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Ontario's debt putting everyone in a bad Moody's

July 04, 2014
Ontario's debt putting everyone in a bad Moody's

Less than three weeks after Election Day, the Ontario Liberals were back to work at the legislature with a plan to reintroduce the same budget that failed to pass on May 1st. As the Wynne government was touting its new team and big plans for the province, the celebration was disrupted with bad news from the bank about Ontario’s credit cards.

Moody’s Investors Services announced that Ontario’s credit outlook has been lowered, from stable to negative within its Aa2 standing.

What does this mean?

Well, it isn’t quite a credit rating downgrade, but it’s a warning that another downgrade is eminent. Unless Ontario can prove that it is serious about balancing the budget in 2017 – and actually demonstrate how they are going to do it (spending cuts, tax hikes, some combination?) – we will be dealt another devastating blow to our reputation and our pocketbooks.

Credit rating downgrades can be very costly to taxpayers. They are a measure as to how reliable lenders think their loan recipients will be on paying back a loan. If the recipient is very trustworthy and therefore creditworthy, they will have a higher credit rating and lower interest rate. Conversely, if there is less chance the loan recipient will pay the loan back, they will have a lower credit rating and pay higher interest.

Just like how the interest rate you are eligible for on your mortgage is based on your personal credit score, the price that Ontario receives for its debt is based on this credit rating, so downgrades are costly to our public finances. As our grade lowers, we will have to pay more to borrow money, which drives up the cost to taxpayers. If this trend continues, and especially as interest rates eventually go up, Ontario could be at risk of defaulting on its debt payments. In late 2009, the major credit rating agencies all began to downgrade Greece’s credit, thereby driving up the cost of debt and limiting Greece's ability to borrow any more. They could no longer afford to pay their bills and began requesting international bailouts to cover pension obligations. The credit downgrades sparked the beginning of European Debt Crisis.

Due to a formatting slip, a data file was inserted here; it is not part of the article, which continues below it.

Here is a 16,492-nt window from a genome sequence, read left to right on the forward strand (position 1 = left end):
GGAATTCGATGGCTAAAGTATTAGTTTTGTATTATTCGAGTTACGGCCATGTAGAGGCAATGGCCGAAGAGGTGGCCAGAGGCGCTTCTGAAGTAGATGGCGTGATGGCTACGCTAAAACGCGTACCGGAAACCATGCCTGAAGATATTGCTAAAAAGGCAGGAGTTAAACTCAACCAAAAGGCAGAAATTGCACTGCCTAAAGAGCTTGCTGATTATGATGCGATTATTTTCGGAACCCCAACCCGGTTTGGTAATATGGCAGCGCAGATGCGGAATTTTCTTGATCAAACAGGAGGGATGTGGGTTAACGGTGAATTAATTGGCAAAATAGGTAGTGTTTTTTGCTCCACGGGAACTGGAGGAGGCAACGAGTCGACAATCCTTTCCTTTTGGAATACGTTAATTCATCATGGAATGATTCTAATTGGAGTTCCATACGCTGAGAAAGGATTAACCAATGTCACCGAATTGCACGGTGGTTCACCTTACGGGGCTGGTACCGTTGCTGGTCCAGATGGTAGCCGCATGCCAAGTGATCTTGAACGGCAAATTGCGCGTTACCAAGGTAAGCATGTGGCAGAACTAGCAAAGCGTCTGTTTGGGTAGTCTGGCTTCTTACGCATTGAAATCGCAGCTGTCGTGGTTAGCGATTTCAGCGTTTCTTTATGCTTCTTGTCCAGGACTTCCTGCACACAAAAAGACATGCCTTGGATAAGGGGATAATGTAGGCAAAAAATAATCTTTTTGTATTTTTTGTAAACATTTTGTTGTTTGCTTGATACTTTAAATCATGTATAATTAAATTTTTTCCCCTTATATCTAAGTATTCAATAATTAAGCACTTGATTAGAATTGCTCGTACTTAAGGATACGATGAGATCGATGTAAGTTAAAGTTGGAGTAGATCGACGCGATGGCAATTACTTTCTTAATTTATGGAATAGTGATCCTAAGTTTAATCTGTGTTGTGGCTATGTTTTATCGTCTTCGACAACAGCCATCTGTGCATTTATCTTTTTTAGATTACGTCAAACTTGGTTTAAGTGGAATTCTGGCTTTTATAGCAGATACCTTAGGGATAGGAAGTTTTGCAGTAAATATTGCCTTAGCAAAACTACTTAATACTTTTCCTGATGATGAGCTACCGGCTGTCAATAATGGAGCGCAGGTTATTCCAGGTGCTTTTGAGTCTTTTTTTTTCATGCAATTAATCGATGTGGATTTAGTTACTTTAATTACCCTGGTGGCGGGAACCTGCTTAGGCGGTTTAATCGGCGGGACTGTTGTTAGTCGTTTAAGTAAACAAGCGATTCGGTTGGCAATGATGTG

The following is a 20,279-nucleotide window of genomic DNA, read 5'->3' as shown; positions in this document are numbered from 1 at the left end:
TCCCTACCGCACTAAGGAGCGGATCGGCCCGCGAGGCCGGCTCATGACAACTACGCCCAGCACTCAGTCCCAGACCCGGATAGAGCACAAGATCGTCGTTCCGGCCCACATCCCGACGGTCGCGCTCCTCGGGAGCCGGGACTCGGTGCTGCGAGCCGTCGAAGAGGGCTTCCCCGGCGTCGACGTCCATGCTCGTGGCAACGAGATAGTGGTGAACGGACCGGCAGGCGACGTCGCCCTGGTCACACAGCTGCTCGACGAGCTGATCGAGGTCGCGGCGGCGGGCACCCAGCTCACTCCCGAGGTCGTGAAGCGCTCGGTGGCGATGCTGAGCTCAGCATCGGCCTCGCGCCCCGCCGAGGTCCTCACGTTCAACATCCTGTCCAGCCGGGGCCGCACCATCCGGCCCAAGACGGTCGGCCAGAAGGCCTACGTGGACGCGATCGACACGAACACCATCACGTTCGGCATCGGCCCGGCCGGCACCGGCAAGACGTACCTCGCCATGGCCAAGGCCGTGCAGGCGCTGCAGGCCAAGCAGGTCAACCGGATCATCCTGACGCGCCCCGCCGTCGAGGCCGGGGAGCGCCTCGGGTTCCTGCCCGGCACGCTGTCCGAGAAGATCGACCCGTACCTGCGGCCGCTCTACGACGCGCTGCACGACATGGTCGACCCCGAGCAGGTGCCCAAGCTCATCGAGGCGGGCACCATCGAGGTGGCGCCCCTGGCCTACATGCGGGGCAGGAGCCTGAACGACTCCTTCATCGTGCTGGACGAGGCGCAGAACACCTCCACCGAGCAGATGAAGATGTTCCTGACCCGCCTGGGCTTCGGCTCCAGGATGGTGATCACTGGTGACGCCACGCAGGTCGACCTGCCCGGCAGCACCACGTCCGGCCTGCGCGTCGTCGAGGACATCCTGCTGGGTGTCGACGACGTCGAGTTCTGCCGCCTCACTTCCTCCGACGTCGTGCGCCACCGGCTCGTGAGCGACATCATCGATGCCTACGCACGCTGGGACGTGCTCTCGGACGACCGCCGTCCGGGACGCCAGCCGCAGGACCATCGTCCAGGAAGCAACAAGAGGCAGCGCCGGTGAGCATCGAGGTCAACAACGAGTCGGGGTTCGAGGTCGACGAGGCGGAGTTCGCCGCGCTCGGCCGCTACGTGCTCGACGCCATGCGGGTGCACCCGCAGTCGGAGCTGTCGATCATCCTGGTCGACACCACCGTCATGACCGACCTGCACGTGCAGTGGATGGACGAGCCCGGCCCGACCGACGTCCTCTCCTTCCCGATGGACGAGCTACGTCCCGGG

Ontario is not quite there yet, but the province has not made a payment towards the principal of our debt since 2001. The outstanding total provincial debt now amounts to $20,116 for every woman, man, and child in the province.

This also means that more of our money is being spent on interest payments, and less is going to the front line services we depend on in this province. The “Ministry of Debt” is now the third largest expenditure in the province. Programs like healthcare and education are put at risk because of the Wynne Government’s inability to control spending.

Premier Wynne and her Finance Minister Charles Sousa need to listen to this warning, and not shrug it off with more spin about Ontario beating its own projections. Ontario’s own projections have lost credibility. That’s why Moody’s issued this assessment; they simply don’t trust Sousa’s numbers.  

It was just two years ago, following the 2012 budget, that Ontario received an embarrassing credit downgrade by Moody’s. Then-Finance Minister Dwight Duncan took the news seriously, agreeing that Ontario was facing major financial difficulties. It was a wake-up call for the McGuinty Government, who was already taking steps to address the problem. They had hired economist Don Drummond to provide a road map for Ontario and seemed committed to stabilizing our finances.

But then Kathleen Wynne took over, and her activist plans took precedent. She has ignores these fiscal warnings and continues to put her foot on the accelerator. 

But it’s not too late for Ontario. The Wynne Government should hold off on its urgency to reintroduce its failed budget. The government could balance the budget this year, if it wanted to. Wynne and Sousa should take some time to read up on the challenges we face, and come up with a plan to get us off the road to Greece.



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